In the Hutong
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A thoughtful piece in BusinessWeek, “Debunking Common Myths About Counterfeits” suggests that our peceptions about counterfeits and China may be a little skewed:
Another myth worth busting is the notion that China is responsible for all of the world’s counterfeit problems. Counterfeiting is truly a global problem. According to Research And Markets, China is the top source of counterfeit electronic components; approximately 10% to 40% of electronics goods in China today are believed to be fake. Yet the estimated figure across the Middle East is 20% to 40% and across Eastern Europe, 10% to 40%. Other Asian countries—including Korea, Vietnam, and India—and some South American countries significantly contribute to the overall intellectual-property-infringement problem.
As most of us learned by the time we were seven, the worst possible defense for any offense is “yeah, but they’re doing it, too.” But that is not the intention of the author of the piece. The point is simply that the matter of counterfeits does not begin or end with China, and that a focus on China as the intellectual property rights-violation poster-child can lead to policies that don’t solve the problem.
The counterfeit problem is a trans-national, cross-jurisdictional matter that is confounding law enforcement authorities worldwide because the networks that drive such trade operate beyond traditional jurisdictional boundaries. The persistent belief among both brand owners, many of their attorneys, and the general public is that IPR violations in China would go away if the cops would just do their job. There is some truth in that, but at best it is an oversimplification. Counterfeiting is a global problem, and China is merely a convenient nexus.
An excellent overview of how large the problem of counterfeit goods (and all illicit trade) comes from Moises Naim, longtime editor-in-chief of Foreign Policy magazine, in his readable Illicit: How Smugglers, Traffickers, and Copycats are Hijacking the Global Economy. Naim is nobody’s definition of a “panda hugger.” His editorial in the Decemer 2007 issue of Foreign Policy predicting a dire “Battle of Beijing” during the 2008 Olympics is indicative of his views.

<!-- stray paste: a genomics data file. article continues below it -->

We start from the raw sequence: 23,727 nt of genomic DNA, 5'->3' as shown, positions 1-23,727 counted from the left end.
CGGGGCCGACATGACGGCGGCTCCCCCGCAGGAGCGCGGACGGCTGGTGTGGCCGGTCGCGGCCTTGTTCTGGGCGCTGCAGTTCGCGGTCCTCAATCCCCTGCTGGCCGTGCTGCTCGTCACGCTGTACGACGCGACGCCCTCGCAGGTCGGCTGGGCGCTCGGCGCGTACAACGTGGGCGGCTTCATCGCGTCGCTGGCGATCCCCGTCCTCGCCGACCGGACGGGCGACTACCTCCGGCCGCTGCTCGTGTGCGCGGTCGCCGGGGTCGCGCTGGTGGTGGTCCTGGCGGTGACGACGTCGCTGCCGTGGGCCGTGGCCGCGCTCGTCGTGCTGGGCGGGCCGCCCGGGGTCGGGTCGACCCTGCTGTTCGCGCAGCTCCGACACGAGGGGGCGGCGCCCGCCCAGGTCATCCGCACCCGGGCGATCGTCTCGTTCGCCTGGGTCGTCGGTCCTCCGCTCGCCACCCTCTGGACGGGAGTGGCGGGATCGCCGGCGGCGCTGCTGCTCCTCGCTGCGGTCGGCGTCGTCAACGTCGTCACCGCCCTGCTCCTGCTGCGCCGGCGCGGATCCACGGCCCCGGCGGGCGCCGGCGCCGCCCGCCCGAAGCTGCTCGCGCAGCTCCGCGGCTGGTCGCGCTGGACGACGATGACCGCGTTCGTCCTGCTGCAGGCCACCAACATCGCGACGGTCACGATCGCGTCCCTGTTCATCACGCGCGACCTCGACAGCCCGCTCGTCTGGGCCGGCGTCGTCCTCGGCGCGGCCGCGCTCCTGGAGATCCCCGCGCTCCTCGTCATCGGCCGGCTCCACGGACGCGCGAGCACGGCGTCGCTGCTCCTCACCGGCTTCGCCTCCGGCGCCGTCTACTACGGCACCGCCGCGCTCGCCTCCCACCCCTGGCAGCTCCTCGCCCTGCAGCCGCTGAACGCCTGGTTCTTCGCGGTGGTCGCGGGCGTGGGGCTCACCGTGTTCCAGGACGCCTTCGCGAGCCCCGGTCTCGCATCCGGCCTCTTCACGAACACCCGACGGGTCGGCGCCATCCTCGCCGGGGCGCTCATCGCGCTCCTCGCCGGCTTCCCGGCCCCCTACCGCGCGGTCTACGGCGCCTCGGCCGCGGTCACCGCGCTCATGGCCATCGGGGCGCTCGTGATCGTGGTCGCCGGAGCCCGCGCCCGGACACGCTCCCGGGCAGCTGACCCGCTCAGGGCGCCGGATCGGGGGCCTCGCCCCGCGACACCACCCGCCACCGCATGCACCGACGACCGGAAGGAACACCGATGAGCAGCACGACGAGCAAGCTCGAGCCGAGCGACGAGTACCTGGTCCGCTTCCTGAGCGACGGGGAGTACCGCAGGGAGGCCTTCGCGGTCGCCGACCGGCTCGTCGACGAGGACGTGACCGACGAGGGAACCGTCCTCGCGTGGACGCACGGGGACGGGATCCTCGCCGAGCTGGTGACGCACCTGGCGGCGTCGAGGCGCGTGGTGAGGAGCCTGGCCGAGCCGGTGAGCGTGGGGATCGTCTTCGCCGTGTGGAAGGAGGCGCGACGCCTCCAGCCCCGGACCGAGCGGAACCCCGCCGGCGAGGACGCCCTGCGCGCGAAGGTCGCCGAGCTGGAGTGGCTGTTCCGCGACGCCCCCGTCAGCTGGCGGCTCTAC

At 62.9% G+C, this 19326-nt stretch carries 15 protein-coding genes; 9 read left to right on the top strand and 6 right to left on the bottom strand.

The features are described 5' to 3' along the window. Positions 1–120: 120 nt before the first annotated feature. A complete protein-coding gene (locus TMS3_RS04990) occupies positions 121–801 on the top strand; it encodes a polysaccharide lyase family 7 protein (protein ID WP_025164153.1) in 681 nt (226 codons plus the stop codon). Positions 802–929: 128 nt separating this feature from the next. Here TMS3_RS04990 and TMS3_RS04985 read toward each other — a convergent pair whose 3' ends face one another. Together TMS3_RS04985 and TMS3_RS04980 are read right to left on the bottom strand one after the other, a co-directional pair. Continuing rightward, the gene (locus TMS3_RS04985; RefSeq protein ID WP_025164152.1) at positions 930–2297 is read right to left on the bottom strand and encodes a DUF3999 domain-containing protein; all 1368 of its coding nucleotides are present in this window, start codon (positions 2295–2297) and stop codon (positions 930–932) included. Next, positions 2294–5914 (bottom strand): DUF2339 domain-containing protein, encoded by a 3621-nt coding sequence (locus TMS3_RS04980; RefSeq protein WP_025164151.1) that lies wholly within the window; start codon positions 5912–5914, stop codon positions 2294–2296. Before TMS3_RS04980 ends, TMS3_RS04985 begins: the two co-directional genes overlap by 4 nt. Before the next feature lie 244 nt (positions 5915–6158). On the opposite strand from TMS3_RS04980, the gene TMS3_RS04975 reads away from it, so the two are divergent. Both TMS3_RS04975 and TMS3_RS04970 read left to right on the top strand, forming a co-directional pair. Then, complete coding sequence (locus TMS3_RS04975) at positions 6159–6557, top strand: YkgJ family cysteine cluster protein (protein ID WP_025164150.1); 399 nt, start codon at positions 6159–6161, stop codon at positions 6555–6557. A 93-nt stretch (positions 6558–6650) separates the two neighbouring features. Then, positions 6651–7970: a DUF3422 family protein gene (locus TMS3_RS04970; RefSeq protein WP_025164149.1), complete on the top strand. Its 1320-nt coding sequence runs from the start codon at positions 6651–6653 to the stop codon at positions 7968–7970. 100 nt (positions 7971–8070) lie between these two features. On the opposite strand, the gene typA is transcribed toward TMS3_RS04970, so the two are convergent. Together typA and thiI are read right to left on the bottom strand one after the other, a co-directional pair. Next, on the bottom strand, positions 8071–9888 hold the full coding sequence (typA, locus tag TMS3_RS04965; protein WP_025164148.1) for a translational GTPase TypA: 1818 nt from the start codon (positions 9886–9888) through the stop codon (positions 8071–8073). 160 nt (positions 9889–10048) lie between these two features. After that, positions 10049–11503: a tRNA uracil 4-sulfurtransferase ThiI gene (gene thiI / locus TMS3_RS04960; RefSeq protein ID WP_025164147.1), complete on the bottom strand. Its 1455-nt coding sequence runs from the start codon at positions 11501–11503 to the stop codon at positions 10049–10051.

If I expected an anti-Chinese screed when I read Illicit, I was soon disabused. Naim is reasoned, expansive, and decidedly balanced in his coverage of the problem. While not exonerating any government (he notes that often the governments, or select officials, are active participants in these networks), he notes that counterfeiting is a bigger problem today than ever because its practitioners have exploited the openness brought by globalization.
The problem of all illicit trade, he notes, is multinational. The solution must be so as well. The answer is not to chuck globalization or rake the Chinese government and police over the coals when fake Louis Vuitton bags show up in San Francisco, but to globalize the effort against the problem. In fact, by the end of the book, the only question I had left was “how many other China-related issues are we seeing through the veil of a commonly held mythology?”
Our experience with a rising China is teaching us an important lesson: not every China-related business issue need be raised to a bilateral fight with China in the middle. Some demand a new approach that turns the government into a willing ally rather than an enemy. Today, the matter of intellectual property rights is at the head of this list.